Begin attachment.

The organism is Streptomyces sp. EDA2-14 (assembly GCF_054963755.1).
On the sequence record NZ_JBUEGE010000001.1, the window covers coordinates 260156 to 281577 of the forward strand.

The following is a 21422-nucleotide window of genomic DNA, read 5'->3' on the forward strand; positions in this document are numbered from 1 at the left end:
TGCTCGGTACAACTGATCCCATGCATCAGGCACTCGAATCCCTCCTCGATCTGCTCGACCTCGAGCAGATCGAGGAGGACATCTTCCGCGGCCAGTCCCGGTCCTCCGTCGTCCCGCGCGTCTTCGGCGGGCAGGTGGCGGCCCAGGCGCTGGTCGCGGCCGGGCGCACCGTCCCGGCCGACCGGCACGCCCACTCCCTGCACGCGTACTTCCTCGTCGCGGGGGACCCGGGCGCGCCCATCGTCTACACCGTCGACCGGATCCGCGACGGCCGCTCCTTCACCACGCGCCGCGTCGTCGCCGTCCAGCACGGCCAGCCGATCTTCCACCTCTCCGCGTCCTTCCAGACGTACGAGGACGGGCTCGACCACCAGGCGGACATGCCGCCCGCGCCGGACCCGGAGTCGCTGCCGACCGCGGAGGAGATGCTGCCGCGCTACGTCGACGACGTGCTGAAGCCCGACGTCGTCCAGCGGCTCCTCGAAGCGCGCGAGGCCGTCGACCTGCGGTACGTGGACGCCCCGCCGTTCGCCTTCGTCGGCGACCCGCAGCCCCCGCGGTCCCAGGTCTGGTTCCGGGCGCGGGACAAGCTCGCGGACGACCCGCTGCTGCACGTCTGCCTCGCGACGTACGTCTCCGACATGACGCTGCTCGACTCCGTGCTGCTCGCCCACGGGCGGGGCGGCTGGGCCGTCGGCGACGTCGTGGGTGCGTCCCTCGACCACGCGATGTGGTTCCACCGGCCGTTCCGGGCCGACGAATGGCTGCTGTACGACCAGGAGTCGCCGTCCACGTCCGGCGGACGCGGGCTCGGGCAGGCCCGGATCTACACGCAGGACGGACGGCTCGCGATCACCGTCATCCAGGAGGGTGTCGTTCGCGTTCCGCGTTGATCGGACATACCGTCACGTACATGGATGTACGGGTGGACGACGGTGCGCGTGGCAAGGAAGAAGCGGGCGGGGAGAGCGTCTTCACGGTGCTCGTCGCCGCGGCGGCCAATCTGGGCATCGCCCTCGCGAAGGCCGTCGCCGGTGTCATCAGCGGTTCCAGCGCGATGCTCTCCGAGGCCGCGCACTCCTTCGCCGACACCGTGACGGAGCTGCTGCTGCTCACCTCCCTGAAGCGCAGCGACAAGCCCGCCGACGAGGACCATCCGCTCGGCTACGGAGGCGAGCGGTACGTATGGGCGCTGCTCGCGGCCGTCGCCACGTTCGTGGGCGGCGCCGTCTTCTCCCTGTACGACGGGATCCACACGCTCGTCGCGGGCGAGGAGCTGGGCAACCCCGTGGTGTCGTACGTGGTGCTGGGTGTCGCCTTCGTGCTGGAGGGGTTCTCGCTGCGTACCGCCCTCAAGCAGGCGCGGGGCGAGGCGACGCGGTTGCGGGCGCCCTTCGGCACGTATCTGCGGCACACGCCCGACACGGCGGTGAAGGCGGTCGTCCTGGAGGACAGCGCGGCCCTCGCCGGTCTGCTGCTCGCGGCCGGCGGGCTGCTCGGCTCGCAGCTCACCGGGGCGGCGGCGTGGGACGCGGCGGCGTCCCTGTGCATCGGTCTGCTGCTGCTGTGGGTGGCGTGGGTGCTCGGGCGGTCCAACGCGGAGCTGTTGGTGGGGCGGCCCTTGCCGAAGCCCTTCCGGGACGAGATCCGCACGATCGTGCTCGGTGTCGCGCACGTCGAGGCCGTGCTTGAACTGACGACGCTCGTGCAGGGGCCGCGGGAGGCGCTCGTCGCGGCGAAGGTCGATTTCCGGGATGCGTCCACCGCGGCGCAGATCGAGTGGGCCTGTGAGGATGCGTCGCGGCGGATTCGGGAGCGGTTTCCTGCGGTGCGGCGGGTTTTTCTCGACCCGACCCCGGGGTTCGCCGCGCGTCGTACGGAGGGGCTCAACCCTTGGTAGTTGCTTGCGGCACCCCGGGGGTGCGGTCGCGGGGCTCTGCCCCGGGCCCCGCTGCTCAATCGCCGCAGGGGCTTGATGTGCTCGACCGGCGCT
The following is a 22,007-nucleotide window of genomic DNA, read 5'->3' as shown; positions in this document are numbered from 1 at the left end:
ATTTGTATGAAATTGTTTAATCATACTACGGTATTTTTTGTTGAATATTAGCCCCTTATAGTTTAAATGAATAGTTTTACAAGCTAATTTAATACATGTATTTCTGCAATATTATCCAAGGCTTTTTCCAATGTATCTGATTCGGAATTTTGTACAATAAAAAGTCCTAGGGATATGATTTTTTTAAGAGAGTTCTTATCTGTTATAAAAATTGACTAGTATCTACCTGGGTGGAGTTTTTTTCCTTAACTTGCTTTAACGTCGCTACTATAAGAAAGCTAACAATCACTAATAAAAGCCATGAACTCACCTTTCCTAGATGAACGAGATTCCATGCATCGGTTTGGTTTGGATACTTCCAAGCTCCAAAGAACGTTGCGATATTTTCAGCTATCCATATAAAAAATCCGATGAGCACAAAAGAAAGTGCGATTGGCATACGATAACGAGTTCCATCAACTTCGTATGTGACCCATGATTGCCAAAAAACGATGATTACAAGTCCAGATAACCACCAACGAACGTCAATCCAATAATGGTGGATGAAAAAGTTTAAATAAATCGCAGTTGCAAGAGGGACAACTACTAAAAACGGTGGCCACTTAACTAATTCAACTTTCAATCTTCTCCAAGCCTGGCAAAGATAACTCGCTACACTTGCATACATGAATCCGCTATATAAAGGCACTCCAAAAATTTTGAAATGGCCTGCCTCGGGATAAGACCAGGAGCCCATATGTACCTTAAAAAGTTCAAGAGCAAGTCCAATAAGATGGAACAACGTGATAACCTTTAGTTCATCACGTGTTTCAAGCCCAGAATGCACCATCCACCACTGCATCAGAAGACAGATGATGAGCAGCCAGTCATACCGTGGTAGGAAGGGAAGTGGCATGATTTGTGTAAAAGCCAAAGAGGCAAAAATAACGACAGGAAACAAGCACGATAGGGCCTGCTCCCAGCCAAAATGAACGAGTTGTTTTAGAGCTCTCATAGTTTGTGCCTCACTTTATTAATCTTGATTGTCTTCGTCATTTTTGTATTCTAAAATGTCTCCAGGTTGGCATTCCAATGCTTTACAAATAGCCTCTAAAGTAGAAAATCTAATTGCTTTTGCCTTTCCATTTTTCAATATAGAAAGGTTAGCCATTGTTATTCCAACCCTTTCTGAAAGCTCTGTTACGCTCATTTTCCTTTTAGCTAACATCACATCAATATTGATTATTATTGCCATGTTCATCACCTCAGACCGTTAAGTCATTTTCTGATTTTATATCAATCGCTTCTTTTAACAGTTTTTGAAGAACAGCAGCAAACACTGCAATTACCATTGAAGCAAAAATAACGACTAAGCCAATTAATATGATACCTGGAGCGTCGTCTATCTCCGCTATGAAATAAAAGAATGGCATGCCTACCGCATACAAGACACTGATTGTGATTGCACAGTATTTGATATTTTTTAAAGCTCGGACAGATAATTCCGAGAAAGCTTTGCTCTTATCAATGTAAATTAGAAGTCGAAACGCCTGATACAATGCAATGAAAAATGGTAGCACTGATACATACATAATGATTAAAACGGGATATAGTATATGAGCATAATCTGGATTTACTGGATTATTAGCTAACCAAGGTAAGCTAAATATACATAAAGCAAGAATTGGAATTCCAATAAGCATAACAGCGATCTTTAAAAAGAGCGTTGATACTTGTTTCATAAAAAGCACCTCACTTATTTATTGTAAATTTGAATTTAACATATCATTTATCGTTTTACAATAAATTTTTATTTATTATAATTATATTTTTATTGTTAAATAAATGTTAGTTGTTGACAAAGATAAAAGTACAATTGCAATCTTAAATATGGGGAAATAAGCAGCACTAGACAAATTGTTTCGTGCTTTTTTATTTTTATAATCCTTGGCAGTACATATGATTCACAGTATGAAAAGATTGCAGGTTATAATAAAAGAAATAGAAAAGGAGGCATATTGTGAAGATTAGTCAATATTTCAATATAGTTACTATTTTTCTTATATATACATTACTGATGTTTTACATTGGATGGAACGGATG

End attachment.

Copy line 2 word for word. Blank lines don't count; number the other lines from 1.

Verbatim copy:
On the sequence record NZ_JBUEGE010000001.1, the window covers coordinates 260156 to 281577 of the forward strand.